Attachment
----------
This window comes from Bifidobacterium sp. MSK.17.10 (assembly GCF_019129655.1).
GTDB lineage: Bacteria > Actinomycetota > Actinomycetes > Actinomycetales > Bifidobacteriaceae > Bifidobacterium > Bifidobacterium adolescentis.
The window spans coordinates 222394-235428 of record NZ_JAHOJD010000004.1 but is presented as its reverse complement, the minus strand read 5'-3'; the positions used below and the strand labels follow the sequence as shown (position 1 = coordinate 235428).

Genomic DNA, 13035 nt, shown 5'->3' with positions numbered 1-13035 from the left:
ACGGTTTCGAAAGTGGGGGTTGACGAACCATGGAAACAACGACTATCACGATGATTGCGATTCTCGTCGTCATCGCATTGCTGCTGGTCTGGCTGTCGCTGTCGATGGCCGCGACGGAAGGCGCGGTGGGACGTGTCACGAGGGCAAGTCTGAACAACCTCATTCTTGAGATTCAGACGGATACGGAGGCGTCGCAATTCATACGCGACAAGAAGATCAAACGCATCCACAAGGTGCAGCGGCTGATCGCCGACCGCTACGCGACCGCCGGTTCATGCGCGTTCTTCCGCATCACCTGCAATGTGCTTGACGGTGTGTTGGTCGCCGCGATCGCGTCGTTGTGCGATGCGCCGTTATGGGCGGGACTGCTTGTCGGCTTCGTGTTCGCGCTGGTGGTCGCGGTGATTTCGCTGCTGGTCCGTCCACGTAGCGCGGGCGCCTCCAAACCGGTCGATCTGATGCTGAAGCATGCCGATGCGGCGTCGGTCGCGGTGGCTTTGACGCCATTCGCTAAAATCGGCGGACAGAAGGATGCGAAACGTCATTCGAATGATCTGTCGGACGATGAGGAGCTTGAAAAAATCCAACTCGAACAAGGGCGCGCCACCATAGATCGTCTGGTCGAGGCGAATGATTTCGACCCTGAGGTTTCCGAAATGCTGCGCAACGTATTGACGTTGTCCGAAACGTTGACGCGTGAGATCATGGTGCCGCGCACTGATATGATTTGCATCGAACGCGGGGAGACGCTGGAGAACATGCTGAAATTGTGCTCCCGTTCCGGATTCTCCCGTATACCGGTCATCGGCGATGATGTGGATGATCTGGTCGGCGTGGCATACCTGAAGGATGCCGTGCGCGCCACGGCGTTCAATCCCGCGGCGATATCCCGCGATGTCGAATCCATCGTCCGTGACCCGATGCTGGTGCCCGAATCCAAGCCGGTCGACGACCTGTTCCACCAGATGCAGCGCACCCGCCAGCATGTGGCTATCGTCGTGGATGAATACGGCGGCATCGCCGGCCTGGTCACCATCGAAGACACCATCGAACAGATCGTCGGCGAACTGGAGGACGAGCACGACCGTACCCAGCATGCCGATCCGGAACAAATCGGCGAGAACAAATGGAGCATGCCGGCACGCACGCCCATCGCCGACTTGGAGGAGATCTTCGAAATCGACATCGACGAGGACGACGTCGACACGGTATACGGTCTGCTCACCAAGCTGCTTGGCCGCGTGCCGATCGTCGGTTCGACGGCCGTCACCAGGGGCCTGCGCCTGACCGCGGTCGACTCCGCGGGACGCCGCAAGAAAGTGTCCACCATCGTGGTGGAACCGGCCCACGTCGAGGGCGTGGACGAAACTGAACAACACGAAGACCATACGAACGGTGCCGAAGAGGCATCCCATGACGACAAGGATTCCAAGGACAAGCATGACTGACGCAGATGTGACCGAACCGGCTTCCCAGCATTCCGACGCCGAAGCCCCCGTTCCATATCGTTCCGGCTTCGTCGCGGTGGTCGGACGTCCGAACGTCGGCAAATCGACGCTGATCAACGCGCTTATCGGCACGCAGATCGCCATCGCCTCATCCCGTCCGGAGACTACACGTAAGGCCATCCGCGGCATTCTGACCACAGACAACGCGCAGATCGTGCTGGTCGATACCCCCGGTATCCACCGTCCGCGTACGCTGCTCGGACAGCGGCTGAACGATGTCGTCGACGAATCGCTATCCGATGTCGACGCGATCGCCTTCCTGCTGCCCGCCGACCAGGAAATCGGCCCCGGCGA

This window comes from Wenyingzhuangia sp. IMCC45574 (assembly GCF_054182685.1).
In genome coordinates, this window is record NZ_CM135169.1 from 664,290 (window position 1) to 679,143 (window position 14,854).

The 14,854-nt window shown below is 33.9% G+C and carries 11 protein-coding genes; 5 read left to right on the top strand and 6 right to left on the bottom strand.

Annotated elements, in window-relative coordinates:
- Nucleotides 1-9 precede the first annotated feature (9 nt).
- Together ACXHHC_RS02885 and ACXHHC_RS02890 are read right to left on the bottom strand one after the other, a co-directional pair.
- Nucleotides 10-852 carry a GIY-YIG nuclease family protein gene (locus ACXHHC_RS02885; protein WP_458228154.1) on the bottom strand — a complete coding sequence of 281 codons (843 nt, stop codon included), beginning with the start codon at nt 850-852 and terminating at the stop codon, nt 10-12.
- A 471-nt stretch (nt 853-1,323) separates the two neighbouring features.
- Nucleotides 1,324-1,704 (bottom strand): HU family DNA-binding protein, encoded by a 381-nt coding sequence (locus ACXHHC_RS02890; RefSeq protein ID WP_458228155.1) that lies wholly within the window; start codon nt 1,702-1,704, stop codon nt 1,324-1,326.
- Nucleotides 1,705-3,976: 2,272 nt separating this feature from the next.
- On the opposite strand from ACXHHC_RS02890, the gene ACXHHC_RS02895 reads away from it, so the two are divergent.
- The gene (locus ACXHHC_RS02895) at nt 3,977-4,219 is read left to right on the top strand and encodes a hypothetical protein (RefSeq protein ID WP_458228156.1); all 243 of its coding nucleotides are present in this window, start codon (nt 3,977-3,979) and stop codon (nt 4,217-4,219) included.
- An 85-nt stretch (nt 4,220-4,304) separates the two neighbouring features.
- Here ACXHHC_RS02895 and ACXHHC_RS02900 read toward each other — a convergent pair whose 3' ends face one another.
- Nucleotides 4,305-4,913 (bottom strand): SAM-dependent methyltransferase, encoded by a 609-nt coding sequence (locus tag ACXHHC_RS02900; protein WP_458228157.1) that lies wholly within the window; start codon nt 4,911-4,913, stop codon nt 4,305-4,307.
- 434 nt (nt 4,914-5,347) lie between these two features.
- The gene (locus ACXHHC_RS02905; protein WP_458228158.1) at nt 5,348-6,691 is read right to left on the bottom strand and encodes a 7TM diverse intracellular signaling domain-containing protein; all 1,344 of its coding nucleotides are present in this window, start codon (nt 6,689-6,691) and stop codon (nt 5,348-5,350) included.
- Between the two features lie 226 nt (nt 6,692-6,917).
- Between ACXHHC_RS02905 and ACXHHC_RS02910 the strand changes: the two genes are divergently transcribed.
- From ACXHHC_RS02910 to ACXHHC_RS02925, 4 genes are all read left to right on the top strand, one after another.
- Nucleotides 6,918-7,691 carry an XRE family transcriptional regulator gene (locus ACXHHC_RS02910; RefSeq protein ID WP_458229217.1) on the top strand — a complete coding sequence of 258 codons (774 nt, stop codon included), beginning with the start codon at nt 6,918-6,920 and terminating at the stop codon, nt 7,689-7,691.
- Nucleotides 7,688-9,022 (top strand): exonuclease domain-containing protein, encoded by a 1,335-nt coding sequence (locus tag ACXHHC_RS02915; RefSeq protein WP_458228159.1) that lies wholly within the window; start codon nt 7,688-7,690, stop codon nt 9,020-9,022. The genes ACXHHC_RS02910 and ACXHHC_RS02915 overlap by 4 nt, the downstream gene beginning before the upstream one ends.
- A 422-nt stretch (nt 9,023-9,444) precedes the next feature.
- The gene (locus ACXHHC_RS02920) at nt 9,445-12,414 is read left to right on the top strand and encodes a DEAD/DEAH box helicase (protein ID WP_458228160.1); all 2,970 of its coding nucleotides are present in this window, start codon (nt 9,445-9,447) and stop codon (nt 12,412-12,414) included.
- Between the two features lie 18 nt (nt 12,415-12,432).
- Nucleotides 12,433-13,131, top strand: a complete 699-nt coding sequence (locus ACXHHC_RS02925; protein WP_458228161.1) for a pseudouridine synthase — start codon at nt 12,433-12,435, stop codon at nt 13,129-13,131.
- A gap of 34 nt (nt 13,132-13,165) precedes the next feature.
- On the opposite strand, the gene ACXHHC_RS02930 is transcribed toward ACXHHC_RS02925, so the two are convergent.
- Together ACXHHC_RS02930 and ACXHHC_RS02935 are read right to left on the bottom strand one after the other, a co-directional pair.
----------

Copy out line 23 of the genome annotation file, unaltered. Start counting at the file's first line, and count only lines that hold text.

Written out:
- Between the two features lie 226 nt (nt 6,692-6,917).